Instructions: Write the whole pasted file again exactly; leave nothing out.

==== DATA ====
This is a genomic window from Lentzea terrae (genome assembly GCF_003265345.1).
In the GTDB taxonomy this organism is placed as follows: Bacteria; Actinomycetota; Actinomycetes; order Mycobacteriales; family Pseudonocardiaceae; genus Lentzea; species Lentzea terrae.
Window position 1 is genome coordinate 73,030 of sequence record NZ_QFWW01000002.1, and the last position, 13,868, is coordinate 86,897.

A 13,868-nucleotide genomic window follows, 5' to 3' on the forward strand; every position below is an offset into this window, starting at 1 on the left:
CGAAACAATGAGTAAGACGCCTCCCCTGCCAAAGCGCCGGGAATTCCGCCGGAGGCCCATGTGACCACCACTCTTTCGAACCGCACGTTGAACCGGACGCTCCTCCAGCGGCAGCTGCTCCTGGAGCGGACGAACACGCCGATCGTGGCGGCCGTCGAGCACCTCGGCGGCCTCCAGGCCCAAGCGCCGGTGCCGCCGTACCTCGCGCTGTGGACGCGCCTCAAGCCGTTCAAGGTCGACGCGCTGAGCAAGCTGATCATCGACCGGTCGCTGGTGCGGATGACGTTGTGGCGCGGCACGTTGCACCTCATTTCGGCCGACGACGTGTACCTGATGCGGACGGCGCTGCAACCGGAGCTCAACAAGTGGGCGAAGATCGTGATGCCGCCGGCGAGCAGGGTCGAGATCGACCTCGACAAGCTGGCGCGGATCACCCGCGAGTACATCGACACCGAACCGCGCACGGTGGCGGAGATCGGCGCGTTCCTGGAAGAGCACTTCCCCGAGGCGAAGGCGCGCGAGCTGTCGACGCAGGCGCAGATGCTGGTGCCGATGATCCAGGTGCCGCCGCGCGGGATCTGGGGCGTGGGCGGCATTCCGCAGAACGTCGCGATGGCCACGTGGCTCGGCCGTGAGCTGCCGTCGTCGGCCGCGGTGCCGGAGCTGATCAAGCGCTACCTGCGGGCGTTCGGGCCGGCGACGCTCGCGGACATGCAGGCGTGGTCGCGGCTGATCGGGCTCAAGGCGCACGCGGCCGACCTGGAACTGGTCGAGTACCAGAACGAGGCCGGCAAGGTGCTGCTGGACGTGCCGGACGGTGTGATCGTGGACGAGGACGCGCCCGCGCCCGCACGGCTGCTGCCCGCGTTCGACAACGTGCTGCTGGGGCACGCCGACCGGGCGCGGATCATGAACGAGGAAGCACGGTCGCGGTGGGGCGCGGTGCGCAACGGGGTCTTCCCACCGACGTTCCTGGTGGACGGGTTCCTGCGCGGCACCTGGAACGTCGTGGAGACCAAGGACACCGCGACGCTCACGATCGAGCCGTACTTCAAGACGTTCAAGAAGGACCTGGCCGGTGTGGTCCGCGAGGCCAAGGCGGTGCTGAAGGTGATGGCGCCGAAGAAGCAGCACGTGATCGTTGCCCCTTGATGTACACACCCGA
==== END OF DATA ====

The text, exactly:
This is a genomic window from Lentzea terrae (genome assembly GCF_003265345.1).
In the GTDB taxonomy this organism is placed as follows: Bacteria; Actinomycetota; Actinomycetes; order Mycobacteriales; family Pseudonocardiaceae; genus Lentzea; species Lentzea terrae.
Window position 1 is genome coordinate 73,030 of sequence record NZ_QFWW01000002.1, and the last position, 13,868, is coordinate 86,897.

A 13,868-nucleotide genomic window follows, 5' to 3' on the forward strand; every position below is an offset into this window, starting at 1 on the left:
CGAAACAATGAGTAAGACGCCTCCCCTGCCAAAGCGCCGGGAATTCCGCCGGAGGCCCATGTGACCACCACTCTTTCGAACCGCACGTTGAACCGGACGCTCCTCCAGCGGCAGCTGCTCCTGGAGCGGACGAACACGCCGATCGTGGCGGCCGTCGAGCACCTCGGCGGCCTCCAGGCCCAAGCGCCGGTGCCGCCGTACCTCGCGCTGTGGACGCGCCTCAAGCCGTTCAAGGTCGACGCGCTGAGCAAGCTGATCATCGACCGGTCGCTGGTGCGGATGACGTTGTGGCGCGGCACGTTGCACCTCATTTCGGCCGACGACGTGTACCTGATGCGGACGGCGCTGCAACCGGAGCTCAACAAGTGGGCGAAGATCGTGATGCCGCCGGCGAGCAGGGTCGAGATCGACCTCGACAAGCTGGCGCGGATCACCCGCGAGTACATCGACACCGAACCGCGCACGGTGGCGGAGATCGGCGCGTTCCTGGAAGAGCACTTCCCCGAGGCGAAGGCGCGCGAGCTGTCGACGCAGGCGCAGATGCTGGTGCCGATGATCCAGGTGCCGCCGCGCGGGATCTGGGGCGTGGGCGGCATTCCGCAGAACGTCGCGATGGCCACGTGGCTCGGCCGTGAGCTGCCGTCGTCGGCCGCGGTGCCGGAGCTGATCAAGCGCTACCTGCGGGCGTTCGGGCCGGCGACGCTCGCGGACATGCAGGCGTGGTCGCGGCTGATCGGGCTCAAGGCGCACGCGGCCGACCTGGAACTGGTCGAGTACCAGAACGAGGCCGGCAAGGTGCTGCTGGACGTGCCGGACGGTGTGATCGTGGACGAGGACGCGCCCGCGCCCGCACGGCTGCTGCCCGCGTTCGACAACGTGCTGCTGGGGCACGCCGACCGGGCGCGGATCATGAACGAGGAAGCACGGTCGCGGTGGGGCGCGGTGCGCAACGGGGTCTTCCCACCGACGTTCCTGGTGGACGGGTTCCTGCGCGGCACCTGGAACGTCGTGGAGACCAAGGACACCGCGACGCTCACGATCGAGCCGTACTTCAAGACGTTCAAGAAGGACCTGGCCGGTGTGGTCCGCGAGGCCAAGGCGGTGCTGAAGGTGATGGCGCCGAAGAAGCAGCACGTGATCGTTGCCCCTTGATGTACACACCCGA